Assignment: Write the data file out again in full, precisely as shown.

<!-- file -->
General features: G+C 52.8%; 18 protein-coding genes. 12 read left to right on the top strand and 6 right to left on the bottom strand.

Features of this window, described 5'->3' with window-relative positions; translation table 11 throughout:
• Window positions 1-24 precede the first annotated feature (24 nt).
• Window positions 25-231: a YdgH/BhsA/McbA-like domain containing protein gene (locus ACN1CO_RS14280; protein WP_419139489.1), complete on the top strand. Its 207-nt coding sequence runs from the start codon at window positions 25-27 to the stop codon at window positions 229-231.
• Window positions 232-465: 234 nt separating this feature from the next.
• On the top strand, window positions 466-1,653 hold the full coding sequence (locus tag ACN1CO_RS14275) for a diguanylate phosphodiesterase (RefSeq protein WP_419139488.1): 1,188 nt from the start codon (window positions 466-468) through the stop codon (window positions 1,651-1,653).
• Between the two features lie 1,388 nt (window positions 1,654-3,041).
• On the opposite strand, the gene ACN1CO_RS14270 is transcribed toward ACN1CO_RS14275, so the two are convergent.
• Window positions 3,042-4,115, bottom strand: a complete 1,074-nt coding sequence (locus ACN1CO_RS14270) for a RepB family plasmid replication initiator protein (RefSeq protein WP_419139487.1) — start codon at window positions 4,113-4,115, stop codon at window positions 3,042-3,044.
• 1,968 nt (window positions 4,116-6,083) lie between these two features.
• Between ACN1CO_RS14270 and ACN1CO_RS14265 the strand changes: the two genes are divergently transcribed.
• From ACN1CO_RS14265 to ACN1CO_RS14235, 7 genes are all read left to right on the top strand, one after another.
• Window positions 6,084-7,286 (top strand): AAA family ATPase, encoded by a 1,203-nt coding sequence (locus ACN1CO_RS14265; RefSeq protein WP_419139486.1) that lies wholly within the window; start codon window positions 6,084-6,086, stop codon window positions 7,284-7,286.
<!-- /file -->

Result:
General features: G+C 52.8%; 18 protein-coding genes. 12 read left to right on the top strand and 6 right to left on the bottom strand.

Features of this window, described 5'->3' with window-relative positions; translation table 11 throughout:
• Window positions 1-24 precede the first annotated feature (24 nt).
• Window positions 25-231: a YdgH/BhsA/McbA-like domain containing protein gene (locus ACN1CO_RS14280; protein WP_419139489.1), complete on the top strand. Its 207-nt coding sequence runs from the start codon at window positions 25-27 to the stop codon at window positions 229-231.
• Window positions 232-465: 234 nt separating this feature from the next.
• On the top strand, window positions 466-1,653 hold the full coding sequence (locus tag ACN1CO_RS14275) for a diguanylate phosphodiesterase (RefSeq protein WP_419139488.1): 1,188 nt from the start codon (window positions 466-468) through the stop codon (window positions 1,651-1,653).
• Between the two features lie 1,388 nt (window positions 1,654-3,041).
• On the opposite strand, the gene ACN1CO_RS14270 is transcribed toward ACN1CO_RS14275, so the two are convergent.
• Window positions 3,042-4,115, bottom strand: a complete 1,074-nt coding sequence (locus ACN1CO_RS14270) for a RepB family plasmid replication initiator protein (RefSeq protein WP_419139487.1) — start codon at window positions 4,113-4,115, stop codon at window positions 3,042-3,044.
• 1,968 nt (window positions 4,116-6,083) lie between these two features.
• Between ACN1CO_RS14270 and ACN1CO_RS14265 the strand changes: the two genes are divergently transcribed.
• From ACN1CO_RS14265 to ACN1CO_RS14235, 7 genes are all read left to right on the top strand, one after another.
• Window positions 6,084-7,286 (top strand): AAA family ATPase, encoded by a 1,203-nt coding sequence (locus ACN1CO_RS14265; RefSeq protein WP_419139486.1) that lies wholly within the window; start codon window positions 6,084-6,086, stop codon window positions 7,284-7,286.